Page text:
Kevin Lynch, who was a former Adobe executive in charge of the Flash platform before Apple poached him to lead Watch software development as its Vice President of Technology, has shared a number of interesting tidbits related to the years of Watch research and development in an extensive piece published by Wired on Thursday.
Apparently, Jony Ive and his design team presented an idea for a wrist-worn device during one of design meetings for iOS 7. Lynch, who was hired after the project was already underway, didn’t even know what he would be working on at Apple.
The team spent more than a year adjusting the device’s Taptic Engine to feel just right on your wrist, even sampling sounds from bell clappers and birds to lightsabers in an effort to turn them into physical sensations. And the device itself underwent many prototypes and iterations before Apple’s Board signed off on it.
In early design talks, team members even considered adding an iPod click wheel to the Watch. One of the early prototypes was literally an iPhone rigged to a velco strap attached to a tester’s wrist.
On Lynch’s first day on the job, the device was up for a design review in two days even though there was no working prototype or software.
Apple human interface designer Alan Dye said that the idea of a Watch came up during design meetings for iOS 7. “There was a sense that technology was going to move onto the body,” he said “We felt like the natural place, the place that had historical relevance and significance, was the wrist.”
So it went in the Apple design studio: As the team worked away on app-launch animations and the new iOS 7 Control Center, daytime conversations about smartphone software led to late-night discussions about other devices. Questions started coalescing around the idea of a watch.
What could it add to people’s lives? What new things could you do with a device that you wear? Around this time, Ive began a deep investigation of horology, studying how reading the position of the sun evolved into clocks, which evolved into watches. Horology became an obsession. That obsession became a product.
Some of the earlier device prototypes used a vertical timeline interface akin to the Pebble Time smartwatch. Thankfully, Apple nixed the idea in its early stage because interacting this way took too long. Here’s San Francisco, a font designed specifically for the Watch’s tiny display.
As for Taptic Engine, which provides haptic feedback on your wrist, it was revised and improved upon for well over a year under the watchful eye of Jony Ive and his team.
Apple tested and fine tuned many Taptic Engine prototypes, each with a slightly different feel. “Some were too annoying,” Lynch says. “Some were too subtle. Some felt like a bug on your wrist.”
When they had the engine dialed in, they started experimenting with a Watch-specific synesthesia, translating specific digital experiences into taps and sounds. What does a tweet feel like? What about an important text?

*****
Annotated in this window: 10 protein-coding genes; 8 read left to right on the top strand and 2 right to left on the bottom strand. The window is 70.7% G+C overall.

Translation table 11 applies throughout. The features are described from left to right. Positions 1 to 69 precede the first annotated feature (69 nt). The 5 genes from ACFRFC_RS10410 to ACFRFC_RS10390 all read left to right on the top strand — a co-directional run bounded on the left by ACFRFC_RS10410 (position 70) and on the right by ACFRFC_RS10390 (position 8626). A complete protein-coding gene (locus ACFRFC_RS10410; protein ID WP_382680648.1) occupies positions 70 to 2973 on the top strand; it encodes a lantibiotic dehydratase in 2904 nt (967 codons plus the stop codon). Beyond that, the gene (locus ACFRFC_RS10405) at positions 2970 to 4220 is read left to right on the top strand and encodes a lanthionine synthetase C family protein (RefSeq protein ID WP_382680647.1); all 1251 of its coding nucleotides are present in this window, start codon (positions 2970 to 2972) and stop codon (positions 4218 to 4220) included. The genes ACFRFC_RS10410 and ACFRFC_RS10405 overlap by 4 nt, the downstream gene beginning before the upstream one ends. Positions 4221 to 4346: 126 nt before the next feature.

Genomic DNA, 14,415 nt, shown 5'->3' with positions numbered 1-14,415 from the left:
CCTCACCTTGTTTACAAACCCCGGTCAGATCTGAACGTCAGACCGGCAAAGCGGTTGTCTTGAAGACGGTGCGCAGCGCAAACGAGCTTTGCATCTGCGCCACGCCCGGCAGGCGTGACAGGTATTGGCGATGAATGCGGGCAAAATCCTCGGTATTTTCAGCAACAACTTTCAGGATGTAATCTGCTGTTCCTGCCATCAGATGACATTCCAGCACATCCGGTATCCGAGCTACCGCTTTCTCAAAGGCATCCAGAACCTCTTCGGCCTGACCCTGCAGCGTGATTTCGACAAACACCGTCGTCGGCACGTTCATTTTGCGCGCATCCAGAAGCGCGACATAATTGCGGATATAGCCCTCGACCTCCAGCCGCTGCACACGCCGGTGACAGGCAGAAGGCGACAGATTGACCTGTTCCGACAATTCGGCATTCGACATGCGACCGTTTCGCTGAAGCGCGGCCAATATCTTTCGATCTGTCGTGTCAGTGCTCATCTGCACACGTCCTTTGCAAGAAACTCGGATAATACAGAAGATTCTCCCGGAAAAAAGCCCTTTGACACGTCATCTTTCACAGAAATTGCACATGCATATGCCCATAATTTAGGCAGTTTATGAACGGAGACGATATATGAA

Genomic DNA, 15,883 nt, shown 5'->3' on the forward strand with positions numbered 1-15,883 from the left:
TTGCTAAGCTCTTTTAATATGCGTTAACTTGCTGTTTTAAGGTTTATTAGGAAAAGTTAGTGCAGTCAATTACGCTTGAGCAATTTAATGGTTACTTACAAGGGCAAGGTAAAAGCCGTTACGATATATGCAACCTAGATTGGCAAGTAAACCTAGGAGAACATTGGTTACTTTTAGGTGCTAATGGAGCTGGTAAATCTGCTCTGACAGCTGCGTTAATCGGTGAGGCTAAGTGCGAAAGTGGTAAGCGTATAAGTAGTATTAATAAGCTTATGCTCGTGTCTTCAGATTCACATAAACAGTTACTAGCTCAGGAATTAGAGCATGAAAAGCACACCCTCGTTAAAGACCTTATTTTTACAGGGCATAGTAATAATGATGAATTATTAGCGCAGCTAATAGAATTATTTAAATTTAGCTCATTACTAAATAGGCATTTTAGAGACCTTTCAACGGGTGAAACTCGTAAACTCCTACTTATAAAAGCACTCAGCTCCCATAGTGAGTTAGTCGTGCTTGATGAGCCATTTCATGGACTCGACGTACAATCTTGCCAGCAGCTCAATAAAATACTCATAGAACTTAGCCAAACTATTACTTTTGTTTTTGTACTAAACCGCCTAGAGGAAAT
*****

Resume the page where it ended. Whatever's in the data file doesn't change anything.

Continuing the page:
To answer these questions, designers and engineers sampled the sounds of everything from bell clappers and birds to lightsabers and then began to turn sounds into physical sensations.
The user interface went through three major iterations until the team cut interactions down to a few seconds. Lynch’s team discovered early on that long interactions were too uncomfortable due to the gorilla arm syndrome.
“It was all very understandable, but using it took way too long,” Lynch says. Also, it hurt. Seriously: Try holding up your arm as if you’re looking at your watch. Now count to 30. It was the opposite of a good user experience. “We didn’t want people walking around and doing that,” Dye says.
“An interaction with the Watch could last only five seconds, ten at most,” Dye added. Noting that Apple itself created the problem of smartphone addiction in the first place, the article goes on to explain that the company may fix it with a square slab of metal and a Milanese loop strap.
Our phones have become invasive. But what if you could engineer a reverse state of being? What if you could make a device that you wouldn’t—couldn’t—use for hours at a time? What if you could create a device that could filter out all the bullshit and instead only serve you truly important information?
You could change modern life. And so after three-plus decades of building devices that grab and hold our attention—the longer the better—Apple has decided that the way forward is to fight back.
Here are some of the Watch complications that can be put on watch faces to customized your experience. In watchmaking, complications augment timekeeping with additional functions like the weather, week numbers and so forth. A complication on the Apple watch can be anything that’s quickly digestible.
Customization was one of the key features from the onset, because “personalization and beauty are everything” with watches, as Dye puts it.
“We didn’t want to have three variations, we wanted to have millions of variations,” he said. “Through hardware and software, we could do that.”
Check out the full Wired article linked below, it’s an awesome read.
The article touches upon many specifics related to Watch development, including slimming down the iPhone software to fit constrained resources on the device, the creation of a plethora of Watch bands, researching materials, developing watch faces and software complications and much more.
Apple will start taking pre-orders for the device on April 10, with shipments scheduled to commence on April 24.